2025 Chevy Tahoe and Suburban Preview: New tech makes a great interior even greater

2025 Chevy Tahoe and Suburban Preview: New tech makes a great interior even greater

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Pros: Well-rounded; sophisticated magnetic and air suspension; state-of-the-art user-friendly tech; great Duramax diesel option

Cons: Less efficient and/or powerful base engine than rivals; flat seats

Rivals may outdo them in certain areas, but when taken as a whole, it’s hard to argue that the updated 2025 Chevrolet Tahoe and its extended-length Chevrolet Suburban sibling won’t be the most well-rounded full-size SUVs. They look great, have luxurious interiors with great tech made even better for 2025, and offer massive space and solid towing. We also expect an even more pleasant and easy-to-drive demeanor thanks to ride/handling updates for 2025 (especially with the optional magnetic and/or air suspension options available on more trim levels). The unique Duramax diesel engine also gets an update, adding more power and torque to an engine that was already shockingly quiet and likely to save you big money at the pump. The looks were also updated for 2025, but as before, if they don’t quite tickle your fancy, you can always go down the road and pick up one of their GMC Yukon twins.


Now, as usual, we will point out that it’s important to consider whether you really need the added towing capacity and massive boxy cargo space of a full-size SUV (or the Suburban’s more usable cargo space behind the third-row). Large crossovers like the Kia Telluride or Chevy’s own all-new Traverse offer nearly as much interior space as the Tahoe but will be cheaper to fuel, provide better handling and maneuverability, and come with cheaper price tags.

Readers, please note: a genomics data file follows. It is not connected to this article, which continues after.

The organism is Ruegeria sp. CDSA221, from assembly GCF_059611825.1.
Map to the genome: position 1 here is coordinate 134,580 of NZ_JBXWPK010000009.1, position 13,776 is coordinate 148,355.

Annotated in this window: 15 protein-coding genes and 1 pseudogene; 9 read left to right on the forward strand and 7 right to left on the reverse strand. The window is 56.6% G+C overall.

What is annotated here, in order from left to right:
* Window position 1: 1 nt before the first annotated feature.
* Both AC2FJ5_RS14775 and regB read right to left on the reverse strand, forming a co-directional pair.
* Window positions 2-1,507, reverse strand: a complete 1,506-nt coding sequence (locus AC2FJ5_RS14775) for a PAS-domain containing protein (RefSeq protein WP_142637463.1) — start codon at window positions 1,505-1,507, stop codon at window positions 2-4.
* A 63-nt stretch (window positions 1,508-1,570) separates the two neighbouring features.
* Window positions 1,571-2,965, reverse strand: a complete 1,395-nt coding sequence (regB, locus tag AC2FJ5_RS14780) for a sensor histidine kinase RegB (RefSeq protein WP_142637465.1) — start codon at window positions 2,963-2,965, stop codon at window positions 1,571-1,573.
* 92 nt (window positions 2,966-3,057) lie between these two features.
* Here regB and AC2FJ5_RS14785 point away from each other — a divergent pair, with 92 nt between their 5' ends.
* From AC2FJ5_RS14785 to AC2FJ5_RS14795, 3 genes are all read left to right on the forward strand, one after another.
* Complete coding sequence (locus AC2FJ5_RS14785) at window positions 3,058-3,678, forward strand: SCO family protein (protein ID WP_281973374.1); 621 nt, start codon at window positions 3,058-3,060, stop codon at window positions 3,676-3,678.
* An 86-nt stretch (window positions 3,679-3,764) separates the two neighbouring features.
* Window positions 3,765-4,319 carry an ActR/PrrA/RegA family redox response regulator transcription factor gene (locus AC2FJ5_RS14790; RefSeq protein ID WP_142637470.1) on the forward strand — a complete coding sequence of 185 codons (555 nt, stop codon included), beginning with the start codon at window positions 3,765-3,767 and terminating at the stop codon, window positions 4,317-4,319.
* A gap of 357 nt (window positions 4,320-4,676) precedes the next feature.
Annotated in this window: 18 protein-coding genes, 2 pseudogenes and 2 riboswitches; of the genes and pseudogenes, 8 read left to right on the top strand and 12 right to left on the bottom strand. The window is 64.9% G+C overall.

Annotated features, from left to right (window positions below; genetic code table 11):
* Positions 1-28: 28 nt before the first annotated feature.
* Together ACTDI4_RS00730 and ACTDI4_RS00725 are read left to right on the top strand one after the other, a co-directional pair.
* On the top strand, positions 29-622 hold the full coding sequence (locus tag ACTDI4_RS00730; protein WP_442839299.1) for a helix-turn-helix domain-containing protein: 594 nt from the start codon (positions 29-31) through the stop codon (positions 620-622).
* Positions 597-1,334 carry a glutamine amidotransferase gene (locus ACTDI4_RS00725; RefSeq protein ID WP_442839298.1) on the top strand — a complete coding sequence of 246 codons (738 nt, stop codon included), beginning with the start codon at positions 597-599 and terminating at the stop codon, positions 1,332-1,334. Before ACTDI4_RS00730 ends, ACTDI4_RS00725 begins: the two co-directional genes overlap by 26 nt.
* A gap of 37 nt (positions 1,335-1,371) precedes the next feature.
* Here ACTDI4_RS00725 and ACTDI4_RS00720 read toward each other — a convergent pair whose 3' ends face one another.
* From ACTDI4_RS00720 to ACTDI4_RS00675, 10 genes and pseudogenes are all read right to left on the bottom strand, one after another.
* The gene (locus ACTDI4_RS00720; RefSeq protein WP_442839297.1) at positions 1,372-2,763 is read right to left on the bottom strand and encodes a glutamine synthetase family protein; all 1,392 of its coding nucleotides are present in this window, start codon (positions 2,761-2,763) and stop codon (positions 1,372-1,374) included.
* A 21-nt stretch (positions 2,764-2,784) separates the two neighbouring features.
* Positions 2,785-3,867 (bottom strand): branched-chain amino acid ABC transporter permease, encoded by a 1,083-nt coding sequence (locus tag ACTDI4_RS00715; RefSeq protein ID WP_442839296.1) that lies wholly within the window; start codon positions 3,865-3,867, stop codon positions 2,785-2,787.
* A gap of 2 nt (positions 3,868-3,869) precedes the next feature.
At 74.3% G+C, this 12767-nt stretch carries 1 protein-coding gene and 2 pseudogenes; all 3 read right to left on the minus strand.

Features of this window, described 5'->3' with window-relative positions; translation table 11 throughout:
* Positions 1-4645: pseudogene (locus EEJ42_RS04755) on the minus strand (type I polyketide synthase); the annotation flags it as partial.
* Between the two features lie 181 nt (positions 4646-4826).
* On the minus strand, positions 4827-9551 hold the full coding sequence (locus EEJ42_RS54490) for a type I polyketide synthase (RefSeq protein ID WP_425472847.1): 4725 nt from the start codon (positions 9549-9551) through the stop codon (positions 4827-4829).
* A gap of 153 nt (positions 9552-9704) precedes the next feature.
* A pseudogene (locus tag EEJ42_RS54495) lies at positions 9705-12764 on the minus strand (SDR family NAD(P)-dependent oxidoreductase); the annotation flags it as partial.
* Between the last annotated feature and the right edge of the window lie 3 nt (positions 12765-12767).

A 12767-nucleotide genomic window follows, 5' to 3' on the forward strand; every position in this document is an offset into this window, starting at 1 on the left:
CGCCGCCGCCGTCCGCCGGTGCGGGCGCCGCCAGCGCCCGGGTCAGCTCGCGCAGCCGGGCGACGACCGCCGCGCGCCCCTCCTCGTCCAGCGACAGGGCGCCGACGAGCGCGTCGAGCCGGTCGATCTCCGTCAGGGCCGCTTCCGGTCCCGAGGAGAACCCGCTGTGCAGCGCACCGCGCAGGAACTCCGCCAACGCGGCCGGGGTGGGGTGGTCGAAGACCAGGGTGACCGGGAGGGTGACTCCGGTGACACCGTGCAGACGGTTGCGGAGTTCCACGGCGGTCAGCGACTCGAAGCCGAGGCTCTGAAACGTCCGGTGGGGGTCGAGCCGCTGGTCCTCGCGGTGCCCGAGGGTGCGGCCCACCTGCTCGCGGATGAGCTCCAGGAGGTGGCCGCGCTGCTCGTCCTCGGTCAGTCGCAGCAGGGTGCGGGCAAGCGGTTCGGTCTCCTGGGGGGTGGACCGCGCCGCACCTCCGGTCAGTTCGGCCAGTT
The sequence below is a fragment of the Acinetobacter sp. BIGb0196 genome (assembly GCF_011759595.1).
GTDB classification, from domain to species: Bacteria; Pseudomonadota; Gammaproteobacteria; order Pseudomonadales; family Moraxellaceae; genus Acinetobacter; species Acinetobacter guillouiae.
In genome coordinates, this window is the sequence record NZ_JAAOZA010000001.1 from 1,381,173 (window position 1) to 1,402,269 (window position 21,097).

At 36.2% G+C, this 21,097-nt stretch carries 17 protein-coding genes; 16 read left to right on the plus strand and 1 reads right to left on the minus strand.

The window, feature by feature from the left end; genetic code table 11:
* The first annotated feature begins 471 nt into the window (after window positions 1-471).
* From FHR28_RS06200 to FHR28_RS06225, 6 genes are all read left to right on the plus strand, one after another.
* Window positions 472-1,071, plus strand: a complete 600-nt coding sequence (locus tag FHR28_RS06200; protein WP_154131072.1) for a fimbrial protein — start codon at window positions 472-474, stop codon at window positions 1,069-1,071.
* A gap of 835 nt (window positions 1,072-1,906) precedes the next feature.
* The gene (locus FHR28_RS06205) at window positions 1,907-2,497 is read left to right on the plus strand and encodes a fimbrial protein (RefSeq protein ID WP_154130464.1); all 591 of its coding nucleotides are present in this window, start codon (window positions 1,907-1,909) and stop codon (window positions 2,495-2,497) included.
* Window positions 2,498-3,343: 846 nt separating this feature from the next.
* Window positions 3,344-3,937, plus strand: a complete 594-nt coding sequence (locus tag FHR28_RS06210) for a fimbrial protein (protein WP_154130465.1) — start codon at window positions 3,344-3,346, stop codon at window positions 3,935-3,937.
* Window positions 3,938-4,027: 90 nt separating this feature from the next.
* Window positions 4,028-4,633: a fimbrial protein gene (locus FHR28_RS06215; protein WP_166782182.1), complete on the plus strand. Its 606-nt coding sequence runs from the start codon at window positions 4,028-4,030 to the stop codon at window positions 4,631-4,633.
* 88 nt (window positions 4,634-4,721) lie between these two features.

To be clear, we have yet to drive or even experienced the 2025 Tahoe and Suburban. We’re therefore not sure how much improved (if at all) the driving experience is, but we’ve already tested and very much enjoyed the big-time changes to the interior features components in the Chevrolet Blazer EV. The infotainment system is exceptional, the all-digital instruments vibrant and the electronic column shifter a huge improvement over the old Tahoe/Suburban’s dopey push-pull button shifter. Frankly, the Tahoe and Suburban were awfully good before, so we don’t think you’ll be missing out on that much if you snag a 2024 instead of waiting for a 2025. Still, it sure seems improved nevertheless.

Interior & Technology   |   Passenger & Cargo Space   |   Performance & Fuel Economy

What it's like to drive   |   Pricing & Trim Levels   |   Crash Ratings & Safety Features

What's new for 2025?

The current-generation Tahoe and Suburban undergo their first set of prominent updates since being completely redesigned for 2021. We noted some of those changes above, but a more complete rundown of what’s new can be found here in our 2025 Tahoe and Suburban reveal.

Interiors of a High Country and Z71

What are the Tahoe/Suburban interior and in-car technology like?